Bonitas Feed On Flying-Fish, Wherefore They Are
Unaccustomed To Nibbling At The Hook.
They strike as gamely as the
gamest fish in the sea, and their first run is something that no man
who has ever caught them will forget.
Also, bonitas are the veriest
cannibals. The instant one is hooked he is attacked by his fellows.
Often and often we hauled them on board with fresh, clean-bitten
holes in them the size of teacups.
One school of bonitas, numbering many thousands, stayed with us day
and night for more than three weeks. Aided by the Snark, it was
great hunting; for they cut a swath of destruction through the ocean
half a mile wide and fifteen hundred miles in length. They ranged
along abreast of the Snark on either side, pouncing upon the flying-
fish her forefoot scared up. Since they were continually pursuing
astern the flying-fish that survived for several flights, they were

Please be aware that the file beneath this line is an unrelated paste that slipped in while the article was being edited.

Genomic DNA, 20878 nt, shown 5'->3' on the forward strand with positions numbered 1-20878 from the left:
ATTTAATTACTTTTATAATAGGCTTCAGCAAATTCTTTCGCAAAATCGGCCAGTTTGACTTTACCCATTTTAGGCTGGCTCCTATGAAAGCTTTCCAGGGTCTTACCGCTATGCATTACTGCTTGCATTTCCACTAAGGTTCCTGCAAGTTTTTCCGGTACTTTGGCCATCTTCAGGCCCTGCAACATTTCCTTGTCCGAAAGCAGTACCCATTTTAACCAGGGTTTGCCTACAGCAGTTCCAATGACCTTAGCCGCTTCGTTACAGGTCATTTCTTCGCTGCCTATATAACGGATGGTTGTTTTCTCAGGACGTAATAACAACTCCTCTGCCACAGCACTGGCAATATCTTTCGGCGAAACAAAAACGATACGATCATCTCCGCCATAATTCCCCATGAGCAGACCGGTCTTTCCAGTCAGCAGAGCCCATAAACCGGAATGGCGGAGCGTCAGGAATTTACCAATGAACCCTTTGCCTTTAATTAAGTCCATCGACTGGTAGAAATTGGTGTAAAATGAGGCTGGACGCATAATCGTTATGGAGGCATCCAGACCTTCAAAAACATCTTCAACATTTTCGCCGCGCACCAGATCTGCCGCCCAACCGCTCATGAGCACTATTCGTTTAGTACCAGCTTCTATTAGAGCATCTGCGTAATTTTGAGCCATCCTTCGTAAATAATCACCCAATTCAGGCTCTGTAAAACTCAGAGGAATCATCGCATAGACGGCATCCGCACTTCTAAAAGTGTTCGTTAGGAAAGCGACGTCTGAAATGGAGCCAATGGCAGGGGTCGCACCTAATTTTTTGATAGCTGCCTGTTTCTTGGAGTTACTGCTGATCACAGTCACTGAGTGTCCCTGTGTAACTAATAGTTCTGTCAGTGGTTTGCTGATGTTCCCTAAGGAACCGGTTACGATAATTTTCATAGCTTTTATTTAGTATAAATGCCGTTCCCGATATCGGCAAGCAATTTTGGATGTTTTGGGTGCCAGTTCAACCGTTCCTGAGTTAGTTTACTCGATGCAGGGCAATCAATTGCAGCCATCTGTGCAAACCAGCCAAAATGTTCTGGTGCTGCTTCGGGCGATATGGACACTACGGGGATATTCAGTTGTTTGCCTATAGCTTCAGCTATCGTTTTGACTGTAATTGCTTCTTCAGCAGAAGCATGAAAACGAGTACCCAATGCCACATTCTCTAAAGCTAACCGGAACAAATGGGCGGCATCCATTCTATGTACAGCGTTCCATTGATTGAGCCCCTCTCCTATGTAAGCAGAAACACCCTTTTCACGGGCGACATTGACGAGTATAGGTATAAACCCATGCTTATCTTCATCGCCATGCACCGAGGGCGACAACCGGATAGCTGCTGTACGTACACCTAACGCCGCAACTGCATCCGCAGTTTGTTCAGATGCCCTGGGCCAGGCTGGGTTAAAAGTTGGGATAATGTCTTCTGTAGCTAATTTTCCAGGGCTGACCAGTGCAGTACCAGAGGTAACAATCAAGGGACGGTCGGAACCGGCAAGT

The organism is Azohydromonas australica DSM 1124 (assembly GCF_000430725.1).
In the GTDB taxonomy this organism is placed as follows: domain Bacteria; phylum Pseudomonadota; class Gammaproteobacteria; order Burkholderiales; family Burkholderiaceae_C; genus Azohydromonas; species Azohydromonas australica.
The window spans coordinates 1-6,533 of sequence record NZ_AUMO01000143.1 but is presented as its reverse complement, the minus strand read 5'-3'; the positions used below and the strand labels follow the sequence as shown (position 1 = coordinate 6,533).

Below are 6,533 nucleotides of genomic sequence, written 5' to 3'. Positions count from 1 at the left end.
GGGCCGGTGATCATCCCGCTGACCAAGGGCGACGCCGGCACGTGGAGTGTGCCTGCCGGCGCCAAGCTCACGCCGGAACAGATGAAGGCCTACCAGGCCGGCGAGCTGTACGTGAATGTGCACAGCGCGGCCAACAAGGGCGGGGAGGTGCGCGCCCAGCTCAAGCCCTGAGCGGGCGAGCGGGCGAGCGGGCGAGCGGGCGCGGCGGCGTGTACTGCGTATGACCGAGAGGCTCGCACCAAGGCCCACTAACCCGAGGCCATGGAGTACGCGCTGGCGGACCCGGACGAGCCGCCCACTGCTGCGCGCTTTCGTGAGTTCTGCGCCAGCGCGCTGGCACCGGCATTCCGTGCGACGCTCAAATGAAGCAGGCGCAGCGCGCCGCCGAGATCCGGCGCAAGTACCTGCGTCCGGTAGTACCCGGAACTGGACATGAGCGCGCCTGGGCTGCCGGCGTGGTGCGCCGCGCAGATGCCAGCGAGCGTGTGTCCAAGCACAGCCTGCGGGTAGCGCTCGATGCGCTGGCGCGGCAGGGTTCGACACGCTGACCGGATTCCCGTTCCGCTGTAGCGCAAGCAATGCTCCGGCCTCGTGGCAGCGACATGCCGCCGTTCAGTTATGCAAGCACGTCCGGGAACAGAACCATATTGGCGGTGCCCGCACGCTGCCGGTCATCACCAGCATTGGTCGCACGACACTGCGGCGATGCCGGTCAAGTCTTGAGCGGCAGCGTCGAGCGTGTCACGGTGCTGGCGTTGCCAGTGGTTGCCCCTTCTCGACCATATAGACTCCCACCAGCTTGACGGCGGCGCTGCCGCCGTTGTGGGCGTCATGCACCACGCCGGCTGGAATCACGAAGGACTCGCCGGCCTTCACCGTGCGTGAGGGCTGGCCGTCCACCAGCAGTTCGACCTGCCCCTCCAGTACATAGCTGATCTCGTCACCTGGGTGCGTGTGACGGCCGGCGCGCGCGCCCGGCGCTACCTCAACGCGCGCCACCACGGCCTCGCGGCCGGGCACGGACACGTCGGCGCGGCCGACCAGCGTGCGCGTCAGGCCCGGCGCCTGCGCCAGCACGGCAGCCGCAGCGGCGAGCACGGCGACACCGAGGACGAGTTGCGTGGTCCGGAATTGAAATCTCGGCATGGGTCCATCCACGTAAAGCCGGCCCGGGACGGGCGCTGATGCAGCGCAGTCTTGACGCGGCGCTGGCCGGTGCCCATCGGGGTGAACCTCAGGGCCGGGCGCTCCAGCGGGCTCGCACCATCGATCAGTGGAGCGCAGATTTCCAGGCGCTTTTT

always overtaking the Snark, and at any time one could glance astern
and on the front of a breaking wave see scores of their silvery
forms coasting down just under the surface. When they had eaten
their fill, it was their delight to get in the shadow of the boat,
or of her sails, and a hundred or so were always to be seen lazily
sliding along and keeping cool.
But the poor flying-fish! Pursued and eaten alive by the bonitas
and dolphins, they sought flight in the air, where the swooping
seabirds drove them back into the water.
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